Don’t Look Away (Pleasance Theatre, Islington)

Don’t Look Away (Pleasance Theatre, Islington, until May 18th)

Asylum seekers and their plight is an issue regularly seen on the news, but increasingly the topic is being explored on stage as more and more people ask the question, “What can be done?”

The impact on the refugees is portrayed on a large scale in plays such as The Jungle, where desperate individuals are seen as a group facing uncertain futures in a way that shocks, informs and calls to action.

Grace Chapman’s gripping new play, Don’t Look Away, adds a new and authentic perspective to the problem by making the story more personal and intense. The inspiration came from the writer’s own family, which has hosted migrants, and the case of a former soldier arrested for trying to smuggle a child refugee in his van from Calais.

Here, a caring cleaner in Bradford meets an asylum seeker recently arrived in the UK and offers him a friendly helping hand as he struggles through the demands of the Home Office to allow his stay to be permanent. The extent to which she is prepared to go in that assistance, and at what cost to her and her son, forms the dramatic backbone of the piece as well as delivering a moral dilemma which is likely to stay in the minds of the audience long after the play ends. The question expands from “What can be done?” to “What can be done – and what must be sacrificed?”

Good-hearted divorcee Cath (played with enormous sympathy and strength by Julia Barrie) is the woman who just cannot turn aside from the genuine needs of Adnan, the 18-year-old Syrian refugee she encounters after he has made a 4,500-mile journey in a quest for freedom.

She is just one person but her compassionate nature means she is unable to ignore the hostile environment which greets the young man, finally offering him a room in her house as he tries to combat an unwelcoming system.

The situation is made more complicated when her son, also 18, returns home from university ambitiously hoping to follow his own more artistic career path rather than study – and he wants his room back. The relationship between all three and the parallel story of the two 18-year-olds is engaging, with both young men expecting to be the focus for Cath’s attention.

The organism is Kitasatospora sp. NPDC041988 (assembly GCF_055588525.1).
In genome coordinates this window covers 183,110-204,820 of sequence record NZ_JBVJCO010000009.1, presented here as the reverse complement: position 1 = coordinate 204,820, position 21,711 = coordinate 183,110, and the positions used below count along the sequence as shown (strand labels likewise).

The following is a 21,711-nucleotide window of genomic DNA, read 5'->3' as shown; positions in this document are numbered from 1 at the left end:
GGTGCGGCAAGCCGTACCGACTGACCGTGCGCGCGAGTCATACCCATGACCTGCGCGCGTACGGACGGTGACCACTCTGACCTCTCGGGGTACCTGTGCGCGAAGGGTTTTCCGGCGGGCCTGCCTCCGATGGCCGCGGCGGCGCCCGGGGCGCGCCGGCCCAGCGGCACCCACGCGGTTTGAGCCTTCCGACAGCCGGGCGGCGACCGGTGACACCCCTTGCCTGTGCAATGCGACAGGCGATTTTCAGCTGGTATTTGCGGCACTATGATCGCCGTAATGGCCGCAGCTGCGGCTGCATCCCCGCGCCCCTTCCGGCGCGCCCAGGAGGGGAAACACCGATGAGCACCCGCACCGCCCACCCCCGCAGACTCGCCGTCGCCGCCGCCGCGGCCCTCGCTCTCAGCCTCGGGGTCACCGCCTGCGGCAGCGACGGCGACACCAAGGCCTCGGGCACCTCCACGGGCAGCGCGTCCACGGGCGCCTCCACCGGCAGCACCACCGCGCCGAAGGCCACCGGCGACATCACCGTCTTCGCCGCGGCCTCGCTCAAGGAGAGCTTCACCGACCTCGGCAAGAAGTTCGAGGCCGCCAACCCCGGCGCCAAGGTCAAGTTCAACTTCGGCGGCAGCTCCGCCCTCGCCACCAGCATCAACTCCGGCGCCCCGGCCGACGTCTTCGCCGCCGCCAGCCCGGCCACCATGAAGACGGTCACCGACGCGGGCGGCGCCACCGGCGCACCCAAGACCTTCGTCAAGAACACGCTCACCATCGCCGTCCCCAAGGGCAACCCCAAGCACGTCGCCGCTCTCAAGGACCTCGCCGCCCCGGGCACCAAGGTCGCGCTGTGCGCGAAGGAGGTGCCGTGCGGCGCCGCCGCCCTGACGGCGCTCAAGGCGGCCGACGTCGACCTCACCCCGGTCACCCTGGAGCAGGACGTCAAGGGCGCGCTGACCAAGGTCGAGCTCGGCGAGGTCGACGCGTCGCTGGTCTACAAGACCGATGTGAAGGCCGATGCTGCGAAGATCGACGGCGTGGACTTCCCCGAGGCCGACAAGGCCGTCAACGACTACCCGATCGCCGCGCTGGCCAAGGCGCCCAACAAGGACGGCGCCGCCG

Robert Hannouch is an instantly likeable Adnan, caring us much for a little sister in Calais as his own welfare. He puts across the frustration of someone who has come to the UK with huge hopes and dreams which are quickly blown away by red tape and reality. Hannouch sparkles as the simple soul forced into making and more demands on his host. There’s a wonderful scene in which he teaches Cath the pure joy of dance from his home country, achieved even in the midst of anguish. He never ceases to demand our sympathy, even when we are shocked by his selfishness.

Brian Fletcher is excellent as Cath’s son, Jamie, giving a convincing performance as the son somewhat shunted to the side just when he needs his mum the most. It is he who has the more down to earth approach, describing his mother’s efforts as, “like throwing a punch at a tidal wave.” It is easy to see how Cath’s house is a microcosm of British society (and perhaps especially the media) in its attitudes and intolerance.

Presented as part of the Pleasance’s flagship new writing season, Don’t Look Away is a production from NOVAE theatre company, of which the writer is co-artistic director.

Chapman’s research into and experience of the difficulties facing asylum seekers means the play always comes across as highly credible and this helps pack a punch. The story of one person dealing with challenges and upsets in a taxing process is experienced by thousands of others in the real world. The play deals well with the idea that even one person helping can be crucial in this global problem – yet that help is also likely to be batted into insignificance.

Director Nicholas Pitt ensures that the tension is palpable, with the theatre’s Downstairs space meaning the action, the arguments and the painful decisions are very much in the face of the audience. There is no alternative but to take note of the story that unfolds, to witness both the despair and optimism of the young refugee and recognise how much more needs to be done to offer support.

The ultimate question is, of course, should the help come from charitable individuals who can only offer so much, or from organisations or governments who have the necessary power and authority. Let us hope the play has the opportunity to engage with larger audiences elsewhere so these questions can be explored more deeply – perhaps even on tour or in schools.

There isn’t an easy answer when there is evidently such a vacuum of real support, but at least moving and timely plays such as this open up the opportunity for vital debate.

David Guest

Image: Ryan Cowan

A version of this review originally appeared on The Reviews Hub